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Osgood-Schlatter Information Sheet

Patient information A-Z

Who is the leaflet for and what is its aim?

This leaflet provides information for children, adolescents and their parents/carers on Osgood Schlatter and offers some exercises to help improve symptoms.

What is Osgood Schlatter ?

Osgood Schlatter disease is a cause of knee pain in children and adolescents. It affects those who are active and have gone through a rapid growth spurt. During this, the bony prominence beneath their knee (tibial tuberosity) can become painful and swollen, especially if they do sports and activities such as running, squatting, kneeling or jumping.

This happens because the muscles at the front of the thigh (quadriceps) attach to the bony prominence via the knee cap (patella) tendon. During a growth spurt the bones grow first so the thigh muscles have to stretch to catch up and can become tight. When the thigh muscles are tight they pull on the bony prominence and knee cap. This causes pain, particularly during exercise. The bony prominence can also become larger if the person continues to play sports.

What are the symptoms?

  • The young person may limp after physical activities because of the pain.
  • One or both knees can be painful and swollen below the knee cap.
  • The level of pain can vary depending on the type and amount of physical exercise undertaken.
  • High impact activities involving running and jumping can result in the knees feeling sore.
  • Going up and down stairs may also be painful.

Getting better

Osgood Schlatter generally resolves when young people stop growing. Changing to lower impact activities can also help. It can take several weeks or even months for the pain to settle, but generally, the symptoms will improve with rest and time.

In the meantime, these things can help to relieve symptoms:

Activity modification:

  • If the pain is severe, try and avoid high impact sports that involve running and jumping.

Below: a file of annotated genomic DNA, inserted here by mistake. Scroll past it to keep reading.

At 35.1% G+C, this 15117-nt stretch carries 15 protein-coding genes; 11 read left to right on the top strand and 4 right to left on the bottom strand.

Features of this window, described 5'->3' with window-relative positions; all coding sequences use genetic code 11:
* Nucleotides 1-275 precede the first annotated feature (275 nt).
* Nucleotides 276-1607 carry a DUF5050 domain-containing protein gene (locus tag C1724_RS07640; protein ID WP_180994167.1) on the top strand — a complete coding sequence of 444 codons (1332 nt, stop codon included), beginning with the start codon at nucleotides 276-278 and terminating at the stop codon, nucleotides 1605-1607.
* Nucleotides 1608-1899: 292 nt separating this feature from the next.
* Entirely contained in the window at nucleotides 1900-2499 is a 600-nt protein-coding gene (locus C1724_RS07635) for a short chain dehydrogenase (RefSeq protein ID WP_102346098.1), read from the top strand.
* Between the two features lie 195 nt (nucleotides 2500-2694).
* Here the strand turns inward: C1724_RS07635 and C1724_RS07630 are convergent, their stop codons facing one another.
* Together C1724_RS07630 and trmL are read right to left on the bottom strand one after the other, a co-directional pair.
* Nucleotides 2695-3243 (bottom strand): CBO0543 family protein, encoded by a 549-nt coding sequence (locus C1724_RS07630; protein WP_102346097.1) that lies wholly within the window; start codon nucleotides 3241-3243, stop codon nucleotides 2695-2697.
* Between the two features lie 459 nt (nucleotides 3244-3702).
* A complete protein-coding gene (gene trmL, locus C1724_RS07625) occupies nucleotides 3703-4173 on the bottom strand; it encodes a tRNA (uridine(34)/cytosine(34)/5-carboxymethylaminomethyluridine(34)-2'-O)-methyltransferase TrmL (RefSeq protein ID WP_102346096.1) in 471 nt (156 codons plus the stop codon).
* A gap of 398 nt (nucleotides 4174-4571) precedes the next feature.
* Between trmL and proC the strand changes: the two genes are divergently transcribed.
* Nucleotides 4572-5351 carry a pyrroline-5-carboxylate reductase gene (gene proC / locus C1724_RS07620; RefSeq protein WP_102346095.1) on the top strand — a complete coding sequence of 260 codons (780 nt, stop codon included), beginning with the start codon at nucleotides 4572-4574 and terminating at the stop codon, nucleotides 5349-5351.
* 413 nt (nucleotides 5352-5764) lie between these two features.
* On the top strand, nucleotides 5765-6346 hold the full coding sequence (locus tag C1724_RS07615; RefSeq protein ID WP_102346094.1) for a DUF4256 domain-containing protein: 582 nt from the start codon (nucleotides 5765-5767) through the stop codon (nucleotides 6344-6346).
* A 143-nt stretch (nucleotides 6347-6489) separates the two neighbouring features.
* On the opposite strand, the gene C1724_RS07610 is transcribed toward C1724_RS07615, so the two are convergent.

• Try low impact activities instead, such as cycling and swimming, to strengthen the muscles and build stamina.
  • Rest if the swelling and pain get too much.
  • Once the pain has stopped, it is important to gradually build up participation in activities and sport.
  • Children and adolescents should take part in activities that are comfortable for them.
  • Strategies such as taking short breaks whilst playing team sports allows time for pain to settle.

Ice and elevation:

  • Ice the affected area for 10 to 15 minutes especially after activity and make sure the skin is protected by wrapping the ice in a towel.
  • Elevating the leg after sports if it is painful and swollen can be beneficial.

Lower limb stretches:

The following stretches may help to improve thigh muscle flexibility:

Quadriceps stretch (thigh muscle at front)

Quadriceps stretch
  • Ask the young person to lie on one side, supporting their head with a pillow or on their front as demonstrated in the picture with head turned to the side.
  • Place a stretchy band or long towel around their ankle. Using the hand on the same side, they should pull the band gently towards their buttocks until they feel a stretch in their thigh.
  • Hold for 20 seconds.
  • Repeat on the other leg.
  • Repeat four times on each leg, twice a day.

Hamstring stretch (thigh muscle at back)

Stretch One:

Hamstring stretch
  • Ask the young person to sit on the bed with one leg straight, and the other leg resting off the edge of the bed pointing towards the floor. They should reach forwards with their hands down their straight leg as far as they comfortably can. Make sure they keep that knee straight.
  • They should feel a stretch at the back of their thigh.
  • Hold for 20 seconds.
  • Repeat on the other leg.
  • Repeat four times on each leg, twice a day.

Stretch Two:

Hamstring stretch
Picture A
Hamstring stretch
Picture B
  • Ask the young person to lie on their back with their head supported by a pillow.
  • Place a stretchy band or long towel around the sole of their foot and ask them to hold the band in both hands.
  • They should lift their leg up to 90 degrees. (Picture A.)
  • Get them to straighten their leg upwards towards the ceiling as far as they comfortably can (Picture B.) It doesn’t matter if there is a small bend in the knee. They should feel a stretch in the back of their thigh.
  • Hold for 20 seconds.
  • Repeat on the other leg.
  • Repeat four times on each leg, twice a day.

The pain can return when there is another growth spurt so make sure the child keeps doing the stretches. Usually, the pain does not continue after they stop growing.

The condition does not result in any long-term damage to the bones or joints even if the child continues their activity, although the bony lump may remain. The amount of activity the child will be able to undertake depends on how well they can tolerate pain.

Please be aware this leaflet is only a guide. Please consult your child’s therapist for individual advice.

If you have any further questions:

Please contact your child’s physiotherapist on 01223 216633, Addenbrooke’s Hospital, Physiotherapy Outpatients.

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Cambridge University Hospitals
NHS Foundation Trust
Hills Road, Cambridge

Telephone +44 (0)1223 245151